J. of Complex Networks     Hybrid Journal   (Followers: 1, SJR: 1.165, h-index: 5)
J. of Conflict and Security Law     Hybrid Journal   (Followers: 11, SJR: 0.196, h-index: 15)
J. of Consumer Research     Full-text available via subscription   (Followers: 38, SJR: 4.896, h-index: 121)
J. of Crohn's and Colitis     Hybrid Journal   (Followers: 9, SJR: 1.543, h-index: 37)
J. of Cybersecurity     Hybrid Journal   (Followers: 2)
J. of Deaf Studies and Deaf Education     Hybrid Journal   (Followers: 8, SJR: 0.69, h-index: 36)
J. of Design History     Hybrid Journal   (Followers: 15, SJR: 0.166, h-index: 14)
J. of Economic Entomology     Full-text available via subscription   (Followers: 6, SJR: 0.894, h-index: 76)
J. of Economic Geography     Hybrid Journal   (Followers: 31, SJR: 2.909, h-index: 69)
J. of Environmental Law     Hybrid Journal   (Followers: 25, SJR: 0.457, h-index: 20)
J. of European Competition Law & Practice     Hybrid Journal   (Followers: 19)
J. of Experimental Botany     Hybrid Journal   (Followers: 13, SJR: 2.798, h-index: 163)
J. of Financial Econometrics     Hybrid Journal   (Followers: 21, SJR: 1.314, h-index: 27)
J. of Global Security Studies     Hybrid Journal   (Followers: 2)
J. of Heredity     Hybrid Journal   (Followers: 3, SJR: 1.024, h-index: 76)
J. of Hindu Studies     Hybrid Journal   (Followers: 7, SJR: 0.186, h-index: 3)
J. of Hip Preservation Surgery     Open Access  
J. of Human Rights Practice     Hybrid Journal   (Followers: 21, SJR: 0.399, h-index: 10)
J. of Infectious Diseases     Hybrid Journal   (Followers: 39, SJR: 4, h-index: 209)
J. of Insect Science     Open Access   (Followers: 9, SJR: 0.388, h-index: 31)
J. of Integrated Pest Management     Open Access   (Followers: 1)

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Journal Cover Journal of Economic Entomology
  [SJR: 0.894]   [H-I: 76]   [6 followers]  Follow
    
   Full-text available via subscription Subscription journal  (Not entitled to full-text)
   ISSN (Print) 0022-0493 - ISSN (Online) 1938-291X
   Published by Oxford University Press Homepage  [368 journals]
  • Comparison Between Ground Ant (Hymenoptera: Formicidae) Communities
           Foraging in the Straw Mulch of Sugarcane Crops and in the Leaf Litter of
           Neighboring Forests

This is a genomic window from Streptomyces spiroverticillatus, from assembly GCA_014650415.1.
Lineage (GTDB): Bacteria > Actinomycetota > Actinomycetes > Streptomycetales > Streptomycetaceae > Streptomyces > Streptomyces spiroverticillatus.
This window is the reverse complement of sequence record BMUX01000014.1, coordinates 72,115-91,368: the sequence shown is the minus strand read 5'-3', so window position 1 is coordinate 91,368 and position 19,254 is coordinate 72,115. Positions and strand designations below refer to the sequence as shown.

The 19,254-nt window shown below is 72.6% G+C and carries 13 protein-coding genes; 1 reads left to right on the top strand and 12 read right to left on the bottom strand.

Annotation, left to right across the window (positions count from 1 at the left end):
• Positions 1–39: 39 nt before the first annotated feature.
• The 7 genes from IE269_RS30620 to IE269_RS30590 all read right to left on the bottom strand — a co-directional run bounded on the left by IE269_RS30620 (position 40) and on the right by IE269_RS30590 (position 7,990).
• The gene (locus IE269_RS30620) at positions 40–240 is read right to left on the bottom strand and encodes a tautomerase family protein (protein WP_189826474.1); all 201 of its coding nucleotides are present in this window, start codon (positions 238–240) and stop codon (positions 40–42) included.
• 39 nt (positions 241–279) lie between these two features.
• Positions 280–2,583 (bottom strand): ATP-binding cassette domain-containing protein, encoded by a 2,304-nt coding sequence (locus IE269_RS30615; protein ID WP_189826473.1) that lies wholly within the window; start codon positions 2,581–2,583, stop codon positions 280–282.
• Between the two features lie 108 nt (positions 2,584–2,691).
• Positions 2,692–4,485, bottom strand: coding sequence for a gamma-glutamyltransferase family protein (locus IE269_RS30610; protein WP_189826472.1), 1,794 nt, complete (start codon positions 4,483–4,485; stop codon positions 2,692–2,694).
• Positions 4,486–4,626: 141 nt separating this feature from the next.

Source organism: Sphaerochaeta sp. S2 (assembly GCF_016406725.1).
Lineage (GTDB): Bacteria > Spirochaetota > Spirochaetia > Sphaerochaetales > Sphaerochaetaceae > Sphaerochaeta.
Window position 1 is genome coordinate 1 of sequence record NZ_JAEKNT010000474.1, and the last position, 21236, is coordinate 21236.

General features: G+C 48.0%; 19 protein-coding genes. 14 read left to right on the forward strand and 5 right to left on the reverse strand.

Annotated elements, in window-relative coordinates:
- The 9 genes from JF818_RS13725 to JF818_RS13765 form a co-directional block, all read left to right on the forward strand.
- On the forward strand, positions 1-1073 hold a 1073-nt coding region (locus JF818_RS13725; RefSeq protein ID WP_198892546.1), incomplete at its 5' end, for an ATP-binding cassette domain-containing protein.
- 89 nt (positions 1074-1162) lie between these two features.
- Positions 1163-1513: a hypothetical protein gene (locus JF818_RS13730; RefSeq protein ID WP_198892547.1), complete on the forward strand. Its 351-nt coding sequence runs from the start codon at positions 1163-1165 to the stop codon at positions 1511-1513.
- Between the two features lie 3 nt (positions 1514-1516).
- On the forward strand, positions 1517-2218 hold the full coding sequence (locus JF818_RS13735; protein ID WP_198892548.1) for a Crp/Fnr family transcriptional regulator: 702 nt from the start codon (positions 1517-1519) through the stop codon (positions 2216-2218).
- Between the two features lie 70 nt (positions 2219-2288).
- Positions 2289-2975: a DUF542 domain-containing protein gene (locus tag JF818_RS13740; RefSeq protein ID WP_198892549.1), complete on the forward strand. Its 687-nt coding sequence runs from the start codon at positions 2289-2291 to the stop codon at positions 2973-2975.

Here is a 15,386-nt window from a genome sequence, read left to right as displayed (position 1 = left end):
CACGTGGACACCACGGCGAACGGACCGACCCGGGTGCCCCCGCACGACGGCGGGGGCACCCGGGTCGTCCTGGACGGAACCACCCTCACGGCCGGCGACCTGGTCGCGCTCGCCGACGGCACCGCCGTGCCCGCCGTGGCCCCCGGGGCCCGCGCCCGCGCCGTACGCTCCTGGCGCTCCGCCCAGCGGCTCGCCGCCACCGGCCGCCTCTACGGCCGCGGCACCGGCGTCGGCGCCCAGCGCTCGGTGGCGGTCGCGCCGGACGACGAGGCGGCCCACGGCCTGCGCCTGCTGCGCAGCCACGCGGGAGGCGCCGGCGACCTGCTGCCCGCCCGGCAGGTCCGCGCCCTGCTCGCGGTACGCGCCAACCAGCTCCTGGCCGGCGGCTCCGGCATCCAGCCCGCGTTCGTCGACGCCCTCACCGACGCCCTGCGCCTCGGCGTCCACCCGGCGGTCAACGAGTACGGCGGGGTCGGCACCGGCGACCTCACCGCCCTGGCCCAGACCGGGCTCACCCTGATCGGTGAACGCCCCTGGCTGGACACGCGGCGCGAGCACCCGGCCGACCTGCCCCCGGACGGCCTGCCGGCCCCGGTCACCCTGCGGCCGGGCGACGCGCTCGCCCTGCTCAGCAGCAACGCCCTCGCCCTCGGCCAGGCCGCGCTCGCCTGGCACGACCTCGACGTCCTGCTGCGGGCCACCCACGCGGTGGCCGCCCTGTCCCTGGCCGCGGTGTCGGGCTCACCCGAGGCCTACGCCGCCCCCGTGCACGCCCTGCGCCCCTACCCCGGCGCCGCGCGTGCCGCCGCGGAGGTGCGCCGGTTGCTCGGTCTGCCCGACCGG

• Authors: Silva NS; Saad LP, Souza-Campana DR, et al.
      Abstract: In many sugarcane plantations in Brazil, the straw is left on the soil after harvesting, and vinasse, a by-product of the production of sugar and ethanol, is used for fertigation. Our goal was to compare ant community composition and species richness in the straw mulch of sugarcane crops with the leaf litter of neighboring forests. We tested the hypothesis that ant communities in the straw mulch of vinasse-irrigated sugarcane crops and in the forest leaf litter were similar, because the combination of straw mulching and vinasse irrigation has a positive effect on soil fauna. Straw mulch and leaf litter were collected from 21 sites and placed in Berlese funnels. In total, 61 species were found in the forest leaf litter, whereas 34 and 28 species were found in the straw mulch of sugarcane fields with and without vinasse, respectively. Ant communities differed between forest and crop fields, but the species in the sugarcane straw mulch were a subset of the species found in the forest leaf litter. Although vinasse is rich in organic matter, it did not increase ant diversity. Seven feeding and/or foraging types were identified and, among the different types, surface-foraging omnivorous ants were the most prevalent in all habitats. Vinasse-irrigated sugarcane straw mulch had more predatory species than mulch from vinasse-free fields, but fewer than forest leaf litter. However, this positive effect of vinasse irrigation should be carefully evaluated because vinasse has negative effects on the environment.